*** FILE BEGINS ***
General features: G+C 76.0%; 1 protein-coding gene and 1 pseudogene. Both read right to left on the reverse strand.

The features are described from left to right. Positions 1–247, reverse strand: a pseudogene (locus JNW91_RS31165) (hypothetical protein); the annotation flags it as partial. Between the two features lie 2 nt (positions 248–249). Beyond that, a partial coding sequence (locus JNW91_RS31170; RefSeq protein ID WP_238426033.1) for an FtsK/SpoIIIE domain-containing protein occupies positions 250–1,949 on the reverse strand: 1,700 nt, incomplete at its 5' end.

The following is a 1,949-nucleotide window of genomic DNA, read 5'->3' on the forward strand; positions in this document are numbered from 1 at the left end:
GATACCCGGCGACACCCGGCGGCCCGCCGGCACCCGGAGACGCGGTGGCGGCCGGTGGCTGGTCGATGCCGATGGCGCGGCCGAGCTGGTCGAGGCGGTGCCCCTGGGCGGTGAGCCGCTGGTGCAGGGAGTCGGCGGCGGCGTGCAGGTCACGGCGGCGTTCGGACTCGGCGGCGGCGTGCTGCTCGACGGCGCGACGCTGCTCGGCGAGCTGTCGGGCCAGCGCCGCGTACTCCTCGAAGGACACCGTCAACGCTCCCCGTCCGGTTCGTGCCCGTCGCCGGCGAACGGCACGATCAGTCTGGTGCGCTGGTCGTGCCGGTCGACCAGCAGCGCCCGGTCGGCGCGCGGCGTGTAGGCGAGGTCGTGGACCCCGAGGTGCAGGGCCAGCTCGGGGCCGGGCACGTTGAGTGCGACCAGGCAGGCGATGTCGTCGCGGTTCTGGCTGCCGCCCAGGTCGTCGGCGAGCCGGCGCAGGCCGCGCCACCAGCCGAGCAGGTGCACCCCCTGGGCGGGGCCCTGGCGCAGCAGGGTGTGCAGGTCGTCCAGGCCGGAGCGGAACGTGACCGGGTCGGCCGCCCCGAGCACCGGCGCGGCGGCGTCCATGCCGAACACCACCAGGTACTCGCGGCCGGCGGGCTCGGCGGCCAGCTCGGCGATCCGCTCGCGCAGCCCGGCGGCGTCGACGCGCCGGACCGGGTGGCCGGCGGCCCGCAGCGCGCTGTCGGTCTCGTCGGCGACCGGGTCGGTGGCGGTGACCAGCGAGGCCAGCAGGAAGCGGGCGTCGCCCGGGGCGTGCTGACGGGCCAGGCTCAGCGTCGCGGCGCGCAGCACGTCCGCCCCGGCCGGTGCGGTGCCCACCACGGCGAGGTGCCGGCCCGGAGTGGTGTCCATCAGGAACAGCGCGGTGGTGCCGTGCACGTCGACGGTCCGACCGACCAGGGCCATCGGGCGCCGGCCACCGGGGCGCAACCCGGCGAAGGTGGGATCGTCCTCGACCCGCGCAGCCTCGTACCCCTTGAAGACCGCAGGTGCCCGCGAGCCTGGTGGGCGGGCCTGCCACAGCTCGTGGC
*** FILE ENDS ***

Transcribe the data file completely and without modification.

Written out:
General features: G+C 76.0%; 1 protein-coding gene and 1 pseudogene. Both read right to left on the reverse strand.

The features are described from left to right. Positions 1–247, reverse strand: a pseudogene (locus JNW91_RS31165) (hypothetical protein); the annotation flags it as partial. Between the two features lie 2 nt (positions 248–249). Beyond that, a partial coding sequence (locus JNW91_RS31170; RefSeq protein ID WP_238426033.1) for an FtsK/SpoIIIE domain-containing protein occupies positions 250–1,949 on the reverse strand: 1,700 nt, incomplete at its 5' end.

The following is a 1,949-nucleotide window of genomic DNA, read 5'->3' on the forward strand; positions in this document are numbered from 1 at the left end:
GATACCCGGCGACACCCGGCGGCCCGCCGGCACCCGGAGACGCGGTGGCGGCCGGTGGCTGGTCGATGCCGATGGCGCGGCCGAGCTGGTCGAGGCGGTGCCCCTGGGCGGTGAGCCGCTGGTGCAGGGAGTCGGCGGCGGCGTGCAGGTCACGGCGGCGTTCGGACTCGGCGGCGGCGTGCTGCTCGACGGCGCGACGCTGCTCGGCGAGCTGTCGGGCCAGCGCCGCGTACTCCTCGAAGGACACCGTCAACGCTCCCCGTCCGGTTCGTGCCCGTCGCCGGCGAACGGCACGATCAGTCTGGTGCGCTGGTCGTGCCGGTCGACCAGCAGCGCCCGGTCGGCGCGCGGCGTGTAGGCGAGGTCGTGGACCCCGAGGTGCAGGGCCAGCTCGGGGCCGGGCACGTTGAGTGCGACCAGGCAGGCGATGTCGTCGCGGTTCTGGCTGCCGCCCAGGTCGTCGGCGAGCCGGCGCAGGCCGCGCCACCAGCCGAGCAGGTGCACCCCCTGGGCGGGGCCCTGGCGCAGCAGGGTGTGCAGGTCGTCCAGGCCGGAGCGGAACGTGACCGGGTCGGCCGCCCCGAGCACCGGCGCGGCGGCGTCCATGCCGAACACCACCAGGTACTCGCGGCCGGCGGGCTCGGCGGCCAGCTCGGCGATCCGCTCGCGCAGCCCGGCGGCGTCGACGCGCCGGACCGGGTGGCCGGCGGCCCGCAGCGCGCTGTCGGTCTCGTCGGCGACCGGGTCGGTGGCGGTGACCAGCGAGGCCAGCAGGAAGCGGGCGTCGCCCGGGGCGTGCTGACGGGCCAGGCTCAGCGTCGCGGCGCGCAGCACGTCCGCCCCGGCCGGTGCGGTGCCCACCACGGCGAGGTGCCGGCCCGGAGTGGTGTCCATCAGGAACAGCGCGGTGGTGCCGTGCACGTCGACGGTCCGACCGACCAGGGCCATCGGGCGCCGGCCACCGGGGCGCAACCCGGCGAAGGTGGGATCGTCCTCGACCCGCGCAGCCTCGTACCCCTTGAAGACCGCAGGTGCCCGCGAGCCTGGTGGGCGGGCCTGCCACAGCTCGTGGC